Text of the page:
On Saturday, Tesla (TSLA) was forced to recall about 285,000 of their Chinese vehicles due to a software issue. This represents nearly all of the Model 3 and Model Y cars that have been sold in the country. Drivers were accidentally switching on the Autopilot feature while operating the cars, leading to a sudden increase in vehicle speed. Tesla will reset the cruise control systems remotely on Saturday.
China accounted for more than one-fifth of Tesla’s overall sales in 2020, and is the company’s second-biggest market. Tesla’s stock price fell by 1.2% on Friday prior to the announcement. However, this is still 19.2% above the company’s stock price in mid-May 2021 when the company announced it would stop accepting Bitcoin due to the crypto’s toll on the environment. Chinese Tesla sales were up by 29% in May after dropping 27% in April. However, orders in May 2021 were only slightly above half of those for April 2021.
The action taken by China’s State Administration for Market Regulation was not the first to target Tesla’s quality control issues in recent months. In April, a customer staged a protest at the Shanghai Auto Show stating that the brakes in her Tesla had failed, causing her father to crash the car. While the company blamed the accident on excessive speed, Tesla ultimately agreed to create a division dedicated to customer satisfaction.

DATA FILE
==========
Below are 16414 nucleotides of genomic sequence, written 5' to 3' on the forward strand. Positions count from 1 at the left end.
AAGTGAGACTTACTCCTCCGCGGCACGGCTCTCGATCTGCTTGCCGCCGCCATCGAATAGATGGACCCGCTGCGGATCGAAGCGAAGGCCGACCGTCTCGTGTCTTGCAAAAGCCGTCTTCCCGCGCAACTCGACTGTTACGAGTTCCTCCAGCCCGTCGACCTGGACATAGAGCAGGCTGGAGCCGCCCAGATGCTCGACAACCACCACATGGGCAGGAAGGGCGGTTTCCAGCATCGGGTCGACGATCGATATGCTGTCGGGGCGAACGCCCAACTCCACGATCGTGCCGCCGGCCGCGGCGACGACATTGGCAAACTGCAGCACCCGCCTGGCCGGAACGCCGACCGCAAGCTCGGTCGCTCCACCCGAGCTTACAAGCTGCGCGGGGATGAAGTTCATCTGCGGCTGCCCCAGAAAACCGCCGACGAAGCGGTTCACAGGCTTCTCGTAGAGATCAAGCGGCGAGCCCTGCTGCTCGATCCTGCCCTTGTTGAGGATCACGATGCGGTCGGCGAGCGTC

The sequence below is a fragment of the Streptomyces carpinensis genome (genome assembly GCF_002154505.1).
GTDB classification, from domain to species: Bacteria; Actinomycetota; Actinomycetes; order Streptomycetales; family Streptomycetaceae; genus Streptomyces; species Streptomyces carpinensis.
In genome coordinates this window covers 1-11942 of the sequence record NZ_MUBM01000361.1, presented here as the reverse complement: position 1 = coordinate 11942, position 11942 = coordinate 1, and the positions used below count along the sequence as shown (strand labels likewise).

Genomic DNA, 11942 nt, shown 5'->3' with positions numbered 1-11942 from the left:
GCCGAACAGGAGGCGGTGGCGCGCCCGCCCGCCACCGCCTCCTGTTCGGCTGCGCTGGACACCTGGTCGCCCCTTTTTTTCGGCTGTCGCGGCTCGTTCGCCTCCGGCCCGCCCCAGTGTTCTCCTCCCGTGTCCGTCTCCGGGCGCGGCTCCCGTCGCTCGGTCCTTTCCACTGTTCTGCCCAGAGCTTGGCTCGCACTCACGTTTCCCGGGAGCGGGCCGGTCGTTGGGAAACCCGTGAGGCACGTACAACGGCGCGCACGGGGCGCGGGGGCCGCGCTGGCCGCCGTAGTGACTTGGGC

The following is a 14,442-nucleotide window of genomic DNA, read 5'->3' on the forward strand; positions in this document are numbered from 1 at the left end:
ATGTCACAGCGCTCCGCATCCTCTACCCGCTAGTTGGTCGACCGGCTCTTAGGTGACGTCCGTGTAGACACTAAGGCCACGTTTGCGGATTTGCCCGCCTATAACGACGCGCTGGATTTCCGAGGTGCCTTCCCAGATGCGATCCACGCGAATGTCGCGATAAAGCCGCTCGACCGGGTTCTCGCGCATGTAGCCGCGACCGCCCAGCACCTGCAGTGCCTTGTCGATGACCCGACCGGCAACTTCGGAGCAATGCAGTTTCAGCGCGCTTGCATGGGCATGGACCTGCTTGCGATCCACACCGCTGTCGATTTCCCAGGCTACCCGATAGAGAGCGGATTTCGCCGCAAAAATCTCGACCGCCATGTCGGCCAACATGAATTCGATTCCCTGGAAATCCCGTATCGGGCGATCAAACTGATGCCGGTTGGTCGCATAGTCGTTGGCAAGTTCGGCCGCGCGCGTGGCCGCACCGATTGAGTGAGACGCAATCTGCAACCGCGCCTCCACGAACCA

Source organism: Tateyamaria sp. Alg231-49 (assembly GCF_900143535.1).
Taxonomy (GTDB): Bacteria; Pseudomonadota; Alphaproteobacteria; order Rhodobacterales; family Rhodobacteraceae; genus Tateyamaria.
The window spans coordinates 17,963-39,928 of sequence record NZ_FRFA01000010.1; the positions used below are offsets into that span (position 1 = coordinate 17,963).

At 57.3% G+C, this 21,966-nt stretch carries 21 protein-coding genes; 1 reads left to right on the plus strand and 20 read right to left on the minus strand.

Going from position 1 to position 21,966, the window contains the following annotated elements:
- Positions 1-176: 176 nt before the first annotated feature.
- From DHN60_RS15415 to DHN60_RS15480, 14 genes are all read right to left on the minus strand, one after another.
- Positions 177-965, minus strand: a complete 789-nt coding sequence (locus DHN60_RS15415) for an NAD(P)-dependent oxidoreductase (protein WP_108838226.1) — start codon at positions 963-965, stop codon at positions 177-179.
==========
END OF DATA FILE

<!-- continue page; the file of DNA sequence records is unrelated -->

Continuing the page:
In a separate set of conflicts with the Chinese government, Chinese officials have refused to allow government personnel to use Teslas on state property since March, including military housing compounds, government agencies, and certain state-owned facilities. The restrictions resulted from security concerns about the cameras installed in the cars, with the Chinese government seeming to accuse Tesla of spying.
Chinese Electric Vehicles Try to Outperform Tesla
Several electric new-energy vehicles manufactured in China are competing to overthrow Tesla in their home market. Companies like NIO (NIO) and Xpeng (XPEV) are targeting the same premium buyers as Tesla. Meanwhile, the mass market is being courted by the SAIC-GM-Wuling Automobile Co., a joint venture between General Motors (GM) and two state-backed carmakers. Wuling’s Mini is currently the most popular electric vehicle in China, with more than 270,000 cars selling in the past nine months.
Local brands represented about 60% of China’s EV sales in 2020. However, in 2021, Chinese manufacturers have only accounted for 43% of EV sales in China through June. Therefore, any additional missteps by Tesla might be important to Chinese brands retaining domestic dominance.
While Tesla is making inroads into China’s EV market, the company still must deliver its promises of quality to stay ahead of competitors.